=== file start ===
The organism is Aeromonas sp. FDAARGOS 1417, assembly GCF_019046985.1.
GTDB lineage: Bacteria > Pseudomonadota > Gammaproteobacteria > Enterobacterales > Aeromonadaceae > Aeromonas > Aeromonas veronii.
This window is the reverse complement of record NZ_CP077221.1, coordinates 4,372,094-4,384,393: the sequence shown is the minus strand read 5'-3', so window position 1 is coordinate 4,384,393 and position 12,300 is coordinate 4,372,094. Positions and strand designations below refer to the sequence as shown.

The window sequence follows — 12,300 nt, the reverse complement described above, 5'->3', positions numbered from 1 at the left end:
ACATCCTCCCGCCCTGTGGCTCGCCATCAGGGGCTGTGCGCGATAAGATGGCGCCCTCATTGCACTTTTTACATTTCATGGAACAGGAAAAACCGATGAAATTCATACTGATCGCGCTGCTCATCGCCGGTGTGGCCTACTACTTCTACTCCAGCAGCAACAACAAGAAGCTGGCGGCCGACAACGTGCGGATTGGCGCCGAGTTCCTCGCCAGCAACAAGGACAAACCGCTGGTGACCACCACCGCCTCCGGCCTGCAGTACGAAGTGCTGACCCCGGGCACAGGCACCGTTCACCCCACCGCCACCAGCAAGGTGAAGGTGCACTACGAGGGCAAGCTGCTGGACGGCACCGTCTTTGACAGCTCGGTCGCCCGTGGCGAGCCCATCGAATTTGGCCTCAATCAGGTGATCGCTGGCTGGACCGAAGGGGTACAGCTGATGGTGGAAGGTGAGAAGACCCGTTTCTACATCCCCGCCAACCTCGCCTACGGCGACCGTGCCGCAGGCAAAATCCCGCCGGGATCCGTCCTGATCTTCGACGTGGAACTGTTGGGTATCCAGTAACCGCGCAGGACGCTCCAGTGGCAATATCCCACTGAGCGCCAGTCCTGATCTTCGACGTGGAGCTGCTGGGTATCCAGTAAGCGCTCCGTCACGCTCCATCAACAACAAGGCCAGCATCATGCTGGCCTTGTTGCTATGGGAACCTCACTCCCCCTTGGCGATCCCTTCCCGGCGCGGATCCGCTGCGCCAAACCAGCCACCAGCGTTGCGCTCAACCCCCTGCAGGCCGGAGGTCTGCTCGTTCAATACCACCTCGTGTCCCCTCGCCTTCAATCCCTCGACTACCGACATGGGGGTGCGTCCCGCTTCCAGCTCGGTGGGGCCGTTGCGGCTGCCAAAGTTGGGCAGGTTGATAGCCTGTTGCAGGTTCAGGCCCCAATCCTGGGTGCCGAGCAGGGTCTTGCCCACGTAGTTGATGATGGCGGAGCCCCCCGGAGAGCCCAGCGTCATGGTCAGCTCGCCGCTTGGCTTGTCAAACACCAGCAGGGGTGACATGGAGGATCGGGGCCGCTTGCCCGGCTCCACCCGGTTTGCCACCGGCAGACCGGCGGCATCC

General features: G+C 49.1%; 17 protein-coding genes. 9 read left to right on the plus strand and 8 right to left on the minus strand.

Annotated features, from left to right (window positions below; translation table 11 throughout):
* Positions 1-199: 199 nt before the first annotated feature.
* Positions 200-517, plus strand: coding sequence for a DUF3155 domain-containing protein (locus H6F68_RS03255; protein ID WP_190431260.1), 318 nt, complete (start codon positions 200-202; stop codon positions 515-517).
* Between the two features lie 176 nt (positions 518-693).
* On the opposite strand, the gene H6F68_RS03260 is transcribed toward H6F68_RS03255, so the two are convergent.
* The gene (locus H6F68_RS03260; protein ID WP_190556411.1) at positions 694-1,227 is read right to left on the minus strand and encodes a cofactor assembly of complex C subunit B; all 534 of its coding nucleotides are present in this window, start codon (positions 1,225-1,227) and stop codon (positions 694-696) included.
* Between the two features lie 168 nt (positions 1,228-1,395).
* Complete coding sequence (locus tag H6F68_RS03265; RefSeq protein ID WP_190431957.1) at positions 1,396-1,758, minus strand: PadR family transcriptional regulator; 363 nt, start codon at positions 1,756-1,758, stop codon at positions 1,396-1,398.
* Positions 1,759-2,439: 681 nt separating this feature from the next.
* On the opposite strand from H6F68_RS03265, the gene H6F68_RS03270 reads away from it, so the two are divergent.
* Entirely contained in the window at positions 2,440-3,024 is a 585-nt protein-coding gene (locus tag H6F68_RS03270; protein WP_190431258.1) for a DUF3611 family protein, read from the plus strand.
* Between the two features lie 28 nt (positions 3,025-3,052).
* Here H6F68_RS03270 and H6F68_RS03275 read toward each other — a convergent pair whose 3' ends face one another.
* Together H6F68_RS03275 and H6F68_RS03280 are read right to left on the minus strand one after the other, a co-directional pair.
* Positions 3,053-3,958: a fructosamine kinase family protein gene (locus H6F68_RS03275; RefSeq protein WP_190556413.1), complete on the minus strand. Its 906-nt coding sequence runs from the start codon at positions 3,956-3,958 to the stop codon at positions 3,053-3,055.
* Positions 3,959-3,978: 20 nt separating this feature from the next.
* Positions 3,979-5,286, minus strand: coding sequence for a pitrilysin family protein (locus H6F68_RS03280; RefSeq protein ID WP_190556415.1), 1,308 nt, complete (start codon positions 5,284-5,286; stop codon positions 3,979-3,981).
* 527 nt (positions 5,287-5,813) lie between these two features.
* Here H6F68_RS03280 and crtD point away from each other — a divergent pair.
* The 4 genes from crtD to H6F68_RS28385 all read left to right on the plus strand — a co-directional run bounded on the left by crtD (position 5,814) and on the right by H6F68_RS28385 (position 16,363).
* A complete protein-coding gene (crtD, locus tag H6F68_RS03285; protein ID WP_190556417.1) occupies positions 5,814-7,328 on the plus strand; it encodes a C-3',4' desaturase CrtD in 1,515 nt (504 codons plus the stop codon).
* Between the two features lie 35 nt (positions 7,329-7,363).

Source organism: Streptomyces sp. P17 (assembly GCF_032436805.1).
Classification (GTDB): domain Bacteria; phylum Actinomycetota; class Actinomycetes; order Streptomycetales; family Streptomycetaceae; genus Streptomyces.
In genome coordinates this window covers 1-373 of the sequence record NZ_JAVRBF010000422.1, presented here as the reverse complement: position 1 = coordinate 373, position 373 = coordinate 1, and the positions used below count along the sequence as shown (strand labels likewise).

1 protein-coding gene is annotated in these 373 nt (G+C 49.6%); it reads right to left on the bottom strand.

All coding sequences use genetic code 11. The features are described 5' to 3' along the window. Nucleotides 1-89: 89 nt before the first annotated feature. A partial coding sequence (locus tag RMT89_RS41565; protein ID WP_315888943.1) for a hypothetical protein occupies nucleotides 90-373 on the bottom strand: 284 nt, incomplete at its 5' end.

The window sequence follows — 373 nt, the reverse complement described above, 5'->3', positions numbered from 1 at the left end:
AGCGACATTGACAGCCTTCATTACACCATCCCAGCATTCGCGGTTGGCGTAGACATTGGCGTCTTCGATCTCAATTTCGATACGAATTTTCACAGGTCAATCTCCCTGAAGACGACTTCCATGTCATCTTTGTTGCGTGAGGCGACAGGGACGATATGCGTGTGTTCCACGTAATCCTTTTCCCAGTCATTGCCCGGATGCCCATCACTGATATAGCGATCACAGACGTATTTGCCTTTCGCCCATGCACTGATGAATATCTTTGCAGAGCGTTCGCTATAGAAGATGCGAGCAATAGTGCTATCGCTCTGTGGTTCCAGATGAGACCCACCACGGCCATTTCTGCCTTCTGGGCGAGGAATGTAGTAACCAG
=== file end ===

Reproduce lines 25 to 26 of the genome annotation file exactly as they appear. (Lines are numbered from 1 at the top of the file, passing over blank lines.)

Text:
* Here H6F68_RS03280 and crtD point away from each other — a divergent pair.
* The 4 genes from crtD to H6F68_RS28385 all read left to right on the plus strand — a co-directional run bounded on the left by crtD (position 5,814) and on the right by H6F68_RS28385 (position 16,363).